2016 Mechanical Engineering Magazine

Page 10

Dr. Andrea Strzelec researches innovative methods to decrease toxic vehicle emissions Air pollution remains a major health hazard, despite significant improvement in the U.S. air quality since the passage of the Clean Air Act in 1970. Globally, air pollution is the largest environmental risk to human health. Technological improvements such as catalytic converters and particulate filters have yielded immense health benefits, but many challenges remain. Dr. Andrea Strzelec, assistant professor in the Department of Mechanical Engineering at Texas A&M University, focuses reducing the pollution from automotive exhaust via aftertreatment devices in her Combustion and Reaction Characterization Laboratory (CRCL). Catalytic convertor is the generic name associated with exhaust aftertreatment devices found on vehicles. They convert engine out pollutants into safer and cleaner gasses. To meet Federal emissions standards auto manufactures control diesel emissions through the use of five major types of aftertreatment devices: the Diesel Oxidation Catalyst (DOC); Diesel Particulate Filter (DPF); Lean NOx Trap (LNT); Selective Catalytic Reduction (SCR) Catalyst; and use the Three-Way Catalyst (TWC) for gasoline engines. Strzelec remains particularly interested in investigating particulate matter from both diesel and

gasoline direct injection engines, in anticipation of Gasoline Particulate Filters (GPFs) being required on vehicles in the future. For the oxidation catalysts to work properly — turning toxic species such as carbon monoxide and hydrocarbons into water and CO2 — they must first reach their “light-off” temperature. When a vehicle is first started (called cold-start), the electronic control unit (ECU) instructs the engine to run fuel-rich for a few seconds to heat the catalyst to the required temperature as quickly as possible. It is the ECU, often referred to as the vehicle’s computer, which controls the fueling rate; engine performance and the emissions control devices. The ECU keeps track of the catalyst temperature and adjusts fueling to keep it hot enough to be active. Fuel that goes to keeping the catalyst from experiencing light-out (getting too cold to be effective) does not go to the motive power and is seen as a reduction in fuel economy to the driver. Improved catalyst materials, like the ones Strzelec’s group is working on, can reduce this fuel penalty. When a vehicle is tested for EPA emissions standards, it is placed on a chassis dynamometer — a set of power-absorbing rollers — that allows the vehicle to be run through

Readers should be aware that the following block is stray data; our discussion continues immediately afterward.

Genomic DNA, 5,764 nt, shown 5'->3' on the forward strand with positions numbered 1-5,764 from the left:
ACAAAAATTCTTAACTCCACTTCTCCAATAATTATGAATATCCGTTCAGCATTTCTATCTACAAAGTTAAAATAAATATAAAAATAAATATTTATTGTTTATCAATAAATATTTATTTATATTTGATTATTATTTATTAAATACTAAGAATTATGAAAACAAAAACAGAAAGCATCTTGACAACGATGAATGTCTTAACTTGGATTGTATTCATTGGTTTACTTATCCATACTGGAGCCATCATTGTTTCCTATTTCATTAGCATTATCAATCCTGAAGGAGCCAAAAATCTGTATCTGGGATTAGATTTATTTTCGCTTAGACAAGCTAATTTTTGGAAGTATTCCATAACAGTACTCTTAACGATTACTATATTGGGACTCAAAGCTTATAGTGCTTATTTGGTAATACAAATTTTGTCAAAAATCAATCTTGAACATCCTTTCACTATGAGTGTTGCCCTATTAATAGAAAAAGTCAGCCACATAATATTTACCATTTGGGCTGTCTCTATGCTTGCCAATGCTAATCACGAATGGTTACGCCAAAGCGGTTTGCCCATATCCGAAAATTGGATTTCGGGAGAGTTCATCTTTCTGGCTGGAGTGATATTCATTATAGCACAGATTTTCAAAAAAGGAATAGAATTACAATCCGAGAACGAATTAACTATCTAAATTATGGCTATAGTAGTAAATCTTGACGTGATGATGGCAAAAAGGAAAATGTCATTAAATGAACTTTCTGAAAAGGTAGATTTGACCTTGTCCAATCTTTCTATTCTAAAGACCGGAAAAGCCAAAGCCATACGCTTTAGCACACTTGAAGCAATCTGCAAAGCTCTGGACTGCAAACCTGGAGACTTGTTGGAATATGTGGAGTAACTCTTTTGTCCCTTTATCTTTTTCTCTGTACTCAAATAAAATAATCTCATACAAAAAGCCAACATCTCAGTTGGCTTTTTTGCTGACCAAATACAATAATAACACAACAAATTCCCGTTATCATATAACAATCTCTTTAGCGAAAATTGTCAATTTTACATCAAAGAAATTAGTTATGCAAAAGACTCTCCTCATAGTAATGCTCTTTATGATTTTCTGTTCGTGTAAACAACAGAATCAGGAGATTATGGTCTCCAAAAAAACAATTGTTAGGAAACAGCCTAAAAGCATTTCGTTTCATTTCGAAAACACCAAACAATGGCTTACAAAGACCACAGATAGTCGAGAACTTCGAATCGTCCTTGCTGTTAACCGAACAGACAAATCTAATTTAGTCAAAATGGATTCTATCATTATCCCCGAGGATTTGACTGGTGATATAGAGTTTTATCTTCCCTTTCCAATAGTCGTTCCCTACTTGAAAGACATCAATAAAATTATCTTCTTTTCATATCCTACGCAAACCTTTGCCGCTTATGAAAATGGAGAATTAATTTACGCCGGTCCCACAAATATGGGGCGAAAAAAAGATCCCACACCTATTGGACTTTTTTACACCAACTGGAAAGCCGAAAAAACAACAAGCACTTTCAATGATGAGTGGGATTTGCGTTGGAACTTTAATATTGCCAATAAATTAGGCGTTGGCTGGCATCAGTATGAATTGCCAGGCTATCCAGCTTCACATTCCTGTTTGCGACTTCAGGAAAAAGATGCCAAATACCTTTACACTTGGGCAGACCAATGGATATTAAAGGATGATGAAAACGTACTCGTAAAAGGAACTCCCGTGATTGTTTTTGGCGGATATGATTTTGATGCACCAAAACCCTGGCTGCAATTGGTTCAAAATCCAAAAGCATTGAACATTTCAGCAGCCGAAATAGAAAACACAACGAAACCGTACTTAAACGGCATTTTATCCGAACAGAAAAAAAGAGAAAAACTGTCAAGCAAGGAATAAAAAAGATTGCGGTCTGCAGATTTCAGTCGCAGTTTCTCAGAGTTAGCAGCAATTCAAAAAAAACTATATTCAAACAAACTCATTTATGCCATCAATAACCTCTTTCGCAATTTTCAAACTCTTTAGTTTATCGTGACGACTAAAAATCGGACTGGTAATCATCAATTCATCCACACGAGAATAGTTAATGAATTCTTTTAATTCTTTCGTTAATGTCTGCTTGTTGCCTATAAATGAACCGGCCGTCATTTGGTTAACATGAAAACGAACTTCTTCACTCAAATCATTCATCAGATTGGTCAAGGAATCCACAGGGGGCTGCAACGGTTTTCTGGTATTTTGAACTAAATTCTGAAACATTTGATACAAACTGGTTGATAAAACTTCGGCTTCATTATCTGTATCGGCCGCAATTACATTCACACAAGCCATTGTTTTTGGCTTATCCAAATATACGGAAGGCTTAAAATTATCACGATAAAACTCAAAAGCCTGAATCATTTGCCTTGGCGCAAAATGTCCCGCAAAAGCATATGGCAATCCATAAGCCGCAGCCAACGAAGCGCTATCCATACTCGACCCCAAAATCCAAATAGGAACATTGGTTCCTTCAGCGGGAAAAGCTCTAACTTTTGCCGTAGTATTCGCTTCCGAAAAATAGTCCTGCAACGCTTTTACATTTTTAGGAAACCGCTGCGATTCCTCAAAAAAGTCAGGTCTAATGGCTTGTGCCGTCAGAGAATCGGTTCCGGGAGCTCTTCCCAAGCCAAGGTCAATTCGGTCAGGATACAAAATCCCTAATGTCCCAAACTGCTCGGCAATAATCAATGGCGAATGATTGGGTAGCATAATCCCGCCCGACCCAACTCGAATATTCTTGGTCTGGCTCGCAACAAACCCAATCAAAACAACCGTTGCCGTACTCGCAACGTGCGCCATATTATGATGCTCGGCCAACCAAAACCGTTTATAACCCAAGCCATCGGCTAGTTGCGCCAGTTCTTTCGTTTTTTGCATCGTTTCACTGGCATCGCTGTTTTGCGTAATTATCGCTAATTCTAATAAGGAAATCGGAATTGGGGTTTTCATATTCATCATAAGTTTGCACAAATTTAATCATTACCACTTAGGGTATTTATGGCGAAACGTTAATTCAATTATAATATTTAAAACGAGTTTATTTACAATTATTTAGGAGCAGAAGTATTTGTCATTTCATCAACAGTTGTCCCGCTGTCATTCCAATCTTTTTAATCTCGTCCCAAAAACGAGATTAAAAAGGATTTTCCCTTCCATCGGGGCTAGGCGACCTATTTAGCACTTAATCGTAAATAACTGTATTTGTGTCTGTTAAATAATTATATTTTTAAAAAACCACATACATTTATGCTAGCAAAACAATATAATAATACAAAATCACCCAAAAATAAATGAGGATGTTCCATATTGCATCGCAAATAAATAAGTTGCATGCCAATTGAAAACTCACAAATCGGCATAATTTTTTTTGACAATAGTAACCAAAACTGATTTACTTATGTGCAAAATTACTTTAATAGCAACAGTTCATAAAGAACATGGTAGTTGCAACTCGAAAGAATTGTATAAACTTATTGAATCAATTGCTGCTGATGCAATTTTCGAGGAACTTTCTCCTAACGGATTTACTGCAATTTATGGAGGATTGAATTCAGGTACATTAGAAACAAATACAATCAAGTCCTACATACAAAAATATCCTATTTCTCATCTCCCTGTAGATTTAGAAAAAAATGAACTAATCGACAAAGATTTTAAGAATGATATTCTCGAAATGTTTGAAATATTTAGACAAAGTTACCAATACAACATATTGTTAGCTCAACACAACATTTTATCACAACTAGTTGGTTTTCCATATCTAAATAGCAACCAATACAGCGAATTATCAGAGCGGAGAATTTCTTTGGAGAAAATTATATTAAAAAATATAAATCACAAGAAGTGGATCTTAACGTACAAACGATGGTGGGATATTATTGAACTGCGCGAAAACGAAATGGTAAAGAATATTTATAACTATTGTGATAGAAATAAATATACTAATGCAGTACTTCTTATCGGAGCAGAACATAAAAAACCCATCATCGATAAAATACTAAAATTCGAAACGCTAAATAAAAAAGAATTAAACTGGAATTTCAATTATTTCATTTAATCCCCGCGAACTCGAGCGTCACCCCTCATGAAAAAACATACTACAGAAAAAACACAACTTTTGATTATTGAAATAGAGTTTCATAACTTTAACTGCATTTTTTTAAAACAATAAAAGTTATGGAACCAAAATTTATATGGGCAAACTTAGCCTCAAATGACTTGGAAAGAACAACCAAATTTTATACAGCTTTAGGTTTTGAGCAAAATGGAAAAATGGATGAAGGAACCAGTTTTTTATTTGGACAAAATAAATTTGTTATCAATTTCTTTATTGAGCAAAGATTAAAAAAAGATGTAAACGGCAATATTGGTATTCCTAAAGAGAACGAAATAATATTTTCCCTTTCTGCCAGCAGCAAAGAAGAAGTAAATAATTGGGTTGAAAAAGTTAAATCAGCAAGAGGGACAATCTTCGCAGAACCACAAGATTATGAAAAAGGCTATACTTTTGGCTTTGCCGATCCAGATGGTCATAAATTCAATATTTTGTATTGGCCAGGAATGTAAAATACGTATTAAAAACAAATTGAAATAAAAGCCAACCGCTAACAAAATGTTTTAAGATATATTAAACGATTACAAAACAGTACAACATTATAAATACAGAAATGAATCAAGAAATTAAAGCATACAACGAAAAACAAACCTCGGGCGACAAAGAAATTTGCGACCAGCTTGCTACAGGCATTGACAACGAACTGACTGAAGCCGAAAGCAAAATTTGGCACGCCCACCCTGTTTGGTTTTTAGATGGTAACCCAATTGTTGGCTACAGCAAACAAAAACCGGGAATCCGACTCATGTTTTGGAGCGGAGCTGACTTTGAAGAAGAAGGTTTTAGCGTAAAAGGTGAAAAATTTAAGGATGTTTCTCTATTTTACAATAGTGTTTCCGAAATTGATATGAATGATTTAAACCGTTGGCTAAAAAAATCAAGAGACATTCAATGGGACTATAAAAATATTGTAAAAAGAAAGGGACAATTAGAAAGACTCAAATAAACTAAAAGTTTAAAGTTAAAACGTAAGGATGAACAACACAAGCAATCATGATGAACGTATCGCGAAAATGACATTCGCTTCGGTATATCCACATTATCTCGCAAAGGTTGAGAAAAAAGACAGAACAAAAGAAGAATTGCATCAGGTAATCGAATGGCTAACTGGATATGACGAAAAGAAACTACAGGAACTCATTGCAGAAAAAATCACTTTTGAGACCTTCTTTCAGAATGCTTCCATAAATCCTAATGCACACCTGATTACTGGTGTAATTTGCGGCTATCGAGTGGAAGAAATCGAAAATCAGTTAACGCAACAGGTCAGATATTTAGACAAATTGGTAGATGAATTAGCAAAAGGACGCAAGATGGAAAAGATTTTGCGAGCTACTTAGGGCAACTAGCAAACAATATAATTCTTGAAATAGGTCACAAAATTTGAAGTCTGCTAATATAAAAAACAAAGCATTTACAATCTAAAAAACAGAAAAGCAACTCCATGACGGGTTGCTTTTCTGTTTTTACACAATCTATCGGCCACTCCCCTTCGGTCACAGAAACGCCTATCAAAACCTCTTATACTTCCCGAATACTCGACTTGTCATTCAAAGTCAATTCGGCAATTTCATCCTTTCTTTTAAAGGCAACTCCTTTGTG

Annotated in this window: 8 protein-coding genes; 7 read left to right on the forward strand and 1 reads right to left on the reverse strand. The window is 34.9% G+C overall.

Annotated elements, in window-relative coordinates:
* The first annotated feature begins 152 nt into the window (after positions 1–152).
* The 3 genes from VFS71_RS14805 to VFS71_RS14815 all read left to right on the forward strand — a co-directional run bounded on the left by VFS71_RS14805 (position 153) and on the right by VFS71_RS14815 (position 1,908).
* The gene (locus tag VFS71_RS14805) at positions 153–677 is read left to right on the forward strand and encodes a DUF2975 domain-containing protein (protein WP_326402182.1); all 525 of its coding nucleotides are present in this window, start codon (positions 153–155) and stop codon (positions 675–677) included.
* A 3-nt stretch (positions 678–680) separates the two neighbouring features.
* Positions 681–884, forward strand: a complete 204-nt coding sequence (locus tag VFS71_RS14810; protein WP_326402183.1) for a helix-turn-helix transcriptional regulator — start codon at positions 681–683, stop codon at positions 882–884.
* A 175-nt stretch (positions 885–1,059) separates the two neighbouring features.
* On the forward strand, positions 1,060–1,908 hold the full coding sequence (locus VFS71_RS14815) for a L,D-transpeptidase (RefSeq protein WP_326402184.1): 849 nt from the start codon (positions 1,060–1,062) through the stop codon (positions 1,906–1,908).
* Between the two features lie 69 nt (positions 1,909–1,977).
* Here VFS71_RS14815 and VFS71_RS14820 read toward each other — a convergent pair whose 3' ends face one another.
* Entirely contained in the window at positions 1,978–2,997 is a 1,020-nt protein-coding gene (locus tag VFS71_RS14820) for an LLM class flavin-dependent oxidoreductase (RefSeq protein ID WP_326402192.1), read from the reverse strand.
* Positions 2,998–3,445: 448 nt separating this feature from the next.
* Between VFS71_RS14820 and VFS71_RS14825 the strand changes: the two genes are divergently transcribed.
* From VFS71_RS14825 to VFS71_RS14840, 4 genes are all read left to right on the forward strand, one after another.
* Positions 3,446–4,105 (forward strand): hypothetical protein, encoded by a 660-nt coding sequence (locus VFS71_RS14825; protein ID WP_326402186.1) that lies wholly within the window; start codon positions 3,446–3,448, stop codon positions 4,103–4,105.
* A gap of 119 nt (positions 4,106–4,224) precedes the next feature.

simulated real-world driving scenarios without moving. Recently, it has come to light that some ECUs were programmed to recognize when they were on a dynamometer (the ECU recognized the hallmarks: only two of four wheels turning, no motion in the steering wheel) and only make sure that the emissions were being met during that time. Leveraging her joint appointment with the Texas A&M Transportation Institute, Strzelec’s team uses a chassis dynamometer as well as the more relevant Portable Emission Measurement System (PEMS), when evaluating the viability of their materials. PEMS units are small, portable devices that fit in the trunk of a car and attach to the tailpipe to measure emissions in real time as the vehicle is driven on the road. In this case, the vehicle cannot tell it is being evaluated and is experiencing the same conditions that it might for the consumer, making PEMS a better method to evaluate the vehicle’s emissions. Strzelec believes her research will lead to improvements upon the current emissions devices installed on vehicles, and perhaps the implementation of new, highlyefficient and lower cost catalytic materials. For more information about Dr. Strzelec’s emissions research: Email: astrzelec@tamu.edu Phone: 979.862.3367 Web: andreastrzelec.com

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